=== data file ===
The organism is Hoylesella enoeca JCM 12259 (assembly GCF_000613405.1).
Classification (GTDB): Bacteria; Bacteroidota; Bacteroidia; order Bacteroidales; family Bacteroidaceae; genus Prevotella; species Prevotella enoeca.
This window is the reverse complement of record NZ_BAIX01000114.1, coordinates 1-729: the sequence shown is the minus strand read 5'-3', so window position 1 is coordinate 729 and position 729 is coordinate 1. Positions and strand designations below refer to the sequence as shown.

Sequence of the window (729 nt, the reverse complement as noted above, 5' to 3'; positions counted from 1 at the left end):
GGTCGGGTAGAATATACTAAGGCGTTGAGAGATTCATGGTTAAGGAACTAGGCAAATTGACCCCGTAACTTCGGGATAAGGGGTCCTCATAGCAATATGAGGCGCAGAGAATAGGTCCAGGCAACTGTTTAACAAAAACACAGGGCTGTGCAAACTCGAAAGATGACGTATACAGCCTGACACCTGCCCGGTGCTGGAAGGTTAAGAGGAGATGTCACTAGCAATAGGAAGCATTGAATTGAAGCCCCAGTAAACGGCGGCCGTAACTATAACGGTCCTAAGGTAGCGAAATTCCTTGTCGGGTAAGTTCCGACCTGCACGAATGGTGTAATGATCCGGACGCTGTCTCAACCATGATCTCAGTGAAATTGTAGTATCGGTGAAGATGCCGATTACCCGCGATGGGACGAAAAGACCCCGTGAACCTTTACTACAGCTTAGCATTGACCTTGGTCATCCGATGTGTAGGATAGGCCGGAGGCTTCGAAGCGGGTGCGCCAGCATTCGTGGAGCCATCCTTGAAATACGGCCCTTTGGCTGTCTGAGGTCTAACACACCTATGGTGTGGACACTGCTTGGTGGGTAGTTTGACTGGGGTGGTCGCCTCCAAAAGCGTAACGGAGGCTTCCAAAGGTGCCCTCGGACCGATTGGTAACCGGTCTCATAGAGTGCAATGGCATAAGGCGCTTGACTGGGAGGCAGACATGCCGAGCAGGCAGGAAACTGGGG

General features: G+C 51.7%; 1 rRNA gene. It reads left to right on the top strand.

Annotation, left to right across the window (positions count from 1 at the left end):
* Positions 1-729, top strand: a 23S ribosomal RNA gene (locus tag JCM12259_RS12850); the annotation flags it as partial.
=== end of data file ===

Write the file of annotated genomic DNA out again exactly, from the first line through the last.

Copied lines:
The organism is Hoylesella enoeca JCM 12259 (assembly GCF_000613405.1).
Classification (GTDB): Bacteria; Bacteroidota; Bacteroidia; order Bacteroidales; family Bacteroidaceae; genus Prevotella; species Prevotella enoeca.
This window is the reverse complement of record NZ_BAIX01000114.1, coordinates 1-729: the sequence shown is the minus strand read 5'-3', so window position 1 is coordinate 729 and position 729 is coordinate 1. Positions and strand designations below refer to the sequence as shown.

Sequence of the window (729 nt, the reverse complement as noted above, 5' to 3'; positions counted from 1 at the left end):
GGTCGGGTAGAATATACTAAGGCGTTGAGAGATTCATGGTTAAGGAACTAGGCAAATTGACCCCGTAACTTCGGGATAAGGGGTCCTCATAGCAATATGAGGCGCAGAGAATAGGTCCAGGCAACTGTTTAACAAAAACACAGGGCTGTGCAAACTCGAAAGATGACGTATACAGCCTGACACCTGCCCGGTGCTGGAAGGTTAAGAGGAGATGTCACTAGCAATAGGAAGCATTGAATTGAAGCCCCAGTAAACGGCGGCCGTAACTATAACGGTCCTAAGGTAGCGAAATTCCTTGTCGGGTAAGTTCCGACCTGCACGAATGGTGTAATGATCCGGACGCTGTCTCAACCATGATCTCAGTGAAATTGTAGTATCGGTGAAGATGCCGATTACCCGCGATGGGACGAAAAGACCCCGTGAACCTTTACTACAGCTTAGCATTGACCTTGGTCATCCGATGTGTAGGATAGGCCGGAGGCTTCGAAGCGGGTGCGCCAGCATTCGTGGAGCCATCCTTGAAATACGGCCCTTTGGCTGTCTGAGGTCTAACACACCTATGGTGTGGACACTGCTTGGTGGGTAGTTTGACTGGGGTGGTCGCCTCCAAAAGCGTAACGGAGGCTTCCAAAGGTGCCCTCGGACCGATTGGTAACCGGTCTCATAGAGTGCAATGGCATAAGGCGCTTGACTGGGAGGCAGACATGCCGAGCAGGCAGGAAACTGGGG

General features: G+C 51.7%; 1 rRNA gene. It reads left to right on the top strand.

Annotation, left to right across the window (positions count from 1 at the left end):
* Positions 1-729, top strand: a 23S ribosomal RNA gene (locus tag JCM12259_RS12850); the annotation flags it as partial.